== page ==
CTBTO / GEORGE SHULTZ

Preview Language:   Original
ENGLISH 22-Feb-2016 00:02:40
The United States should ratify the treaty banning nuclear tests “the sooner the better”, according to George Shultz, a former Republican presidential adviser known best as the Secretary of State under Ronald Reagan. CBTBO
Type
Language
Format
Acquire
/
English
Other Formats
Description
STORY: CTBTO / GEORGE SHULTZ
TRT: 02:40
SOURCES: CTBTO
RESTRICTIONS: NONE
LANGUAGE: ENGLISH / NATS

DATELINE: 18 FEBRUARY 2016, STANFORD UNIVERSITY CAMPUS, STANFORD, CALIFORNIA / FILE

SHOTLIST:

18 FEBRUARY 2016, STANFORD UNIVERSITY CAMPUS, STANFORD, CALIFORNIA

1. Wide shot, Students cycling and walking past Hoover Tower
2. Med shot, plaque reading “Herbert Hoover” Memorial exhibit pavilion
3. Tilt up, Hoover Institution
4. SOUNDBITE (English) George Shultz, Former US Secretary of State:
“We have to keep working on the problem of getting control over nuclear weapons, because nuclear weapons can wipe-out mankind. These weapons are now powerful beyond belief. And it’s also true that if there is a modest nuclear exchange between two nations, it affects the atmosphere and the whole globe would be affected by it. So we need to do everything we can to get this problem back under control better.”
5. Med shot, Shultz talking with Lassina Zerbo, Head of Comprehensive Nuclear-Test Ban Treaty organization
6. SOUNDBITE (English) George Shultz, Former US Secretary of State:
“If we were able to get the Treaty that’s been signed by many countries and been in existence for quite a while, the Comprehensive Nuclear Test-Ban Treaty, if it could get ratified by the United States, it would be an important development in itself but it would also be part of rebuilding the momentum toward realizing how dangerous nuclear weapons are and getting rid of them.”

FILE – UNDATED

7. Various still shots, showing Shultz, Ronald Regan and Mikhail Gorbachev

18 FEBRUARY 2016, STANFORD UNIVERSITY CAMPUS, STANFORD, CALIFORNIA

8. SOUNDBITE (English) George Shultz, Former US Secretary of State:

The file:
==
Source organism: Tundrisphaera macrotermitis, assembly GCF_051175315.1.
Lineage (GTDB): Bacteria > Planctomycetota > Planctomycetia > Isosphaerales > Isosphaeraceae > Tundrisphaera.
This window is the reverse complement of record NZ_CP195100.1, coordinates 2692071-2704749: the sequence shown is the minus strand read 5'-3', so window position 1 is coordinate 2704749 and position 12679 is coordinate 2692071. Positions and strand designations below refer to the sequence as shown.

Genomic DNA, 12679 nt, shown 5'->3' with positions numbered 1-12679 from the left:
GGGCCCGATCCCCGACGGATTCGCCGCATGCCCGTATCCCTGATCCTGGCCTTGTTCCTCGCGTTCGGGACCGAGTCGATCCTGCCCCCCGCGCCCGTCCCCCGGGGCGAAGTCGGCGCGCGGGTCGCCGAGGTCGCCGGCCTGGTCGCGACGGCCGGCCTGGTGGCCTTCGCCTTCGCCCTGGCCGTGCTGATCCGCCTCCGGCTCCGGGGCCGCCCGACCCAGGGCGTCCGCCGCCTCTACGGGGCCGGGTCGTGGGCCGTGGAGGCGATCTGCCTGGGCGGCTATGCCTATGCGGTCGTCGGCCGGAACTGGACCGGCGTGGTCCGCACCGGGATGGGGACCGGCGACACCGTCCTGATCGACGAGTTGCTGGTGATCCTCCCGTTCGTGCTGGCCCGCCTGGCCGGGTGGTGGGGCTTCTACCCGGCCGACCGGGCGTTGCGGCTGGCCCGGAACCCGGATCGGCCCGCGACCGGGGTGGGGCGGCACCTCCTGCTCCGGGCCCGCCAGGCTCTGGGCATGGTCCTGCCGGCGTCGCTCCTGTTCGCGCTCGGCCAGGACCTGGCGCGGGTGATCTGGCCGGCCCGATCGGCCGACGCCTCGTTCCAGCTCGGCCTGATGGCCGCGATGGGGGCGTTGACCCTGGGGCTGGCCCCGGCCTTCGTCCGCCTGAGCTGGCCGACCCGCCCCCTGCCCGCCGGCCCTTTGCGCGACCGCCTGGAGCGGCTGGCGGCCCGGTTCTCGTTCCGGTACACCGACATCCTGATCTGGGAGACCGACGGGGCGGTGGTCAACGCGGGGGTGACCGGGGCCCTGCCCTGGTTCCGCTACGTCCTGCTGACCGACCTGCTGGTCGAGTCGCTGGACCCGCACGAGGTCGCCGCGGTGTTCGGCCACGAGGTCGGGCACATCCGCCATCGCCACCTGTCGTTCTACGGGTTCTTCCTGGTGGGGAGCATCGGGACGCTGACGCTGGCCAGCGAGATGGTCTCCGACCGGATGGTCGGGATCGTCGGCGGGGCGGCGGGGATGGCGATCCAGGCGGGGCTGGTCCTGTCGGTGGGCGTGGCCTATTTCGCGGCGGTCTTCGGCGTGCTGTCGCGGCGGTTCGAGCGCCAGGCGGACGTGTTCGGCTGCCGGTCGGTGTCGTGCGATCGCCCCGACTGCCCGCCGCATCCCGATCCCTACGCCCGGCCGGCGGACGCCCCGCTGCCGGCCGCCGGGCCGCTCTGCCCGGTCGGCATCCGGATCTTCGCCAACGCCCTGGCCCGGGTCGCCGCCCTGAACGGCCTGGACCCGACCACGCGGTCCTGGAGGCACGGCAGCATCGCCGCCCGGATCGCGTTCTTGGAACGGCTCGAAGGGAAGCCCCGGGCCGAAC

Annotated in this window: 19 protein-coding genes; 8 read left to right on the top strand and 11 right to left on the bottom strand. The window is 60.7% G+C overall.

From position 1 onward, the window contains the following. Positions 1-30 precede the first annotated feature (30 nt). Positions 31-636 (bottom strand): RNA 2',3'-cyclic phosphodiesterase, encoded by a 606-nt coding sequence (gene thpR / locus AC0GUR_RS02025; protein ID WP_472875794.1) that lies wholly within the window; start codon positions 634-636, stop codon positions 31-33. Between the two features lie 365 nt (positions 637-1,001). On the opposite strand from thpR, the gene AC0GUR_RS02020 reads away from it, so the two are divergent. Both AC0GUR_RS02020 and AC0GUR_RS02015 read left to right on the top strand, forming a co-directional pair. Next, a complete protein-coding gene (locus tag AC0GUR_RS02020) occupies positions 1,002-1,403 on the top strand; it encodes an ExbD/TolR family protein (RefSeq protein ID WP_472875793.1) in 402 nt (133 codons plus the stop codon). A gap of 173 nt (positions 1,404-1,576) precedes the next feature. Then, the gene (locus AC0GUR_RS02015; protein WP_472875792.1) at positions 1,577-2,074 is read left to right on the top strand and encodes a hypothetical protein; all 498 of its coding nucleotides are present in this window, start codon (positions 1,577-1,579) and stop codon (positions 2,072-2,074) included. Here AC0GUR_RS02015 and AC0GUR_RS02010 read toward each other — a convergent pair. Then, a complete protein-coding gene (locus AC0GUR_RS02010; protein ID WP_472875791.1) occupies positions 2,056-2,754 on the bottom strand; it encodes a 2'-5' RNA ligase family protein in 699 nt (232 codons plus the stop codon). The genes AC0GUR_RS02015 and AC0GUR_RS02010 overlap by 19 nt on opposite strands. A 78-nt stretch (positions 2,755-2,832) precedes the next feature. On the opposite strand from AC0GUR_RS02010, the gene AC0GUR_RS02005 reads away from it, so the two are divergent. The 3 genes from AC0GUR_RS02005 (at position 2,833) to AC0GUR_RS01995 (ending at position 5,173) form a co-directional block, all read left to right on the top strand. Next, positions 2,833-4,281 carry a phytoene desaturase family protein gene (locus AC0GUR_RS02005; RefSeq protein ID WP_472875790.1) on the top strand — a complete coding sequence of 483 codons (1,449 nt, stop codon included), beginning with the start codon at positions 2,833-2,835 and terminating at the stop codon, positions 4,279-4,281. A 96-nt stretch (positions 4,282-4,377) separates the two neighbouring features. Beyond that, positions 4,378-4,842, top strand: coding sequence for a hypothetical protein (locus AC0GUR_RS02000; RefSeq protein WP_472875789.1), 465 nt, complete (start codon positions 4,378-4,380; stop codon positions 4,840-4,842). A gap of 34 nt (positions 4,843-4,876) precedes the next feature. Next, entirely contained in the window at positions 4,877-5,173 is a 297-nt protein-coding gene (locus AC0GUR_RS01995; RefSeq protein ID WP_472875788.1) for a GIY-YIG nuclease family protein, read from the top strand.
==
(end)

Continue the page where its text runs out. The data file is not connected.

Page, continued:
“There is now a verification regime that is in place that wasn’t there when the CTBT was first signed by people, including by the United States. It was a prospect, but it wasn’t a reality. Now it is a reality.”
9. Med shot, Shultz talking with Zerbo
10. SOUNDBITE (English) Lassina Zerbo, CTBTO Executive Secretary:
“As we commemorate 20 years of CTBT, I think we need that wake up call for people to realise that it’s a matter of urgency that this Treaty enters into force.”
11. Med shot, Shultz talking with Zerbo
12. SOUNDBITE (English) George Shultz, Former US Secretary of State:
“The US should ratify the CTBT in my opinion the sooner the better. For two reasons; number one, the CTBT on its own merits will make us and the world safer. And second, because the ratification would have an impact on the general atmosphere around the world, and tend to have an atmosphere, once again picking up on the momentum of reducing the number of nuclear weapons and getting better controls.”
13. Wide shot, student walks away from the camera, under an arched cover-way

STORYLINE:

The United States should ratify the treaty banning nuclear tests “the sooner the better”, according to George Shultz, a former Republican presidential adviser known best as the Secretary of State under Ronald Reagan.

Shultz said “we have to keep working on the problem of getting control over nuclear weapons, because nuclear weapons can wipe-out mankind. Nuclear weapons are now powerful beyond belief.”

At 95 years old, Shultz says we are at a critical moment in history.

He said that if there was “a modest nuclear exchange between two nations, it affects the atmosphere and the whole globe would be affected by it.”

One element of the problem is the testing of nuclear weapons, he said, stressing that “if the Comprehensive Nuclear Test-Ban Treaty (CTBT) can be ratified by the United States, it would be an important development in itself but it will also be part of rebuilding the momentum toward realising how dangerous nuclear weapons are and getting rid of them.”

Shultz described the CTBT as “one of the most important” treaties around, in the margins of a meeting with Lassina Zerbo, Executive Secretary of the Comprehensive Nuclear Test-Ban Treaty Organization at Stanford University. Shultz currently serves as a distinguished fellow at the University’s Hoover Institution.

US ratification of the CTBT, Shultz says, would have a positive impact on the general atmosphere around the world.

This year marks the 20th anniversary since the CTBT opened for signature. But the Treaty is still not inforce. The U.S. is one of eight countries that must ratify it before it can become international law.
Series
Category
Geographic Subjects
Creator
CTBTO
Alternate Title
unifeed160222d
Asset ID
1568485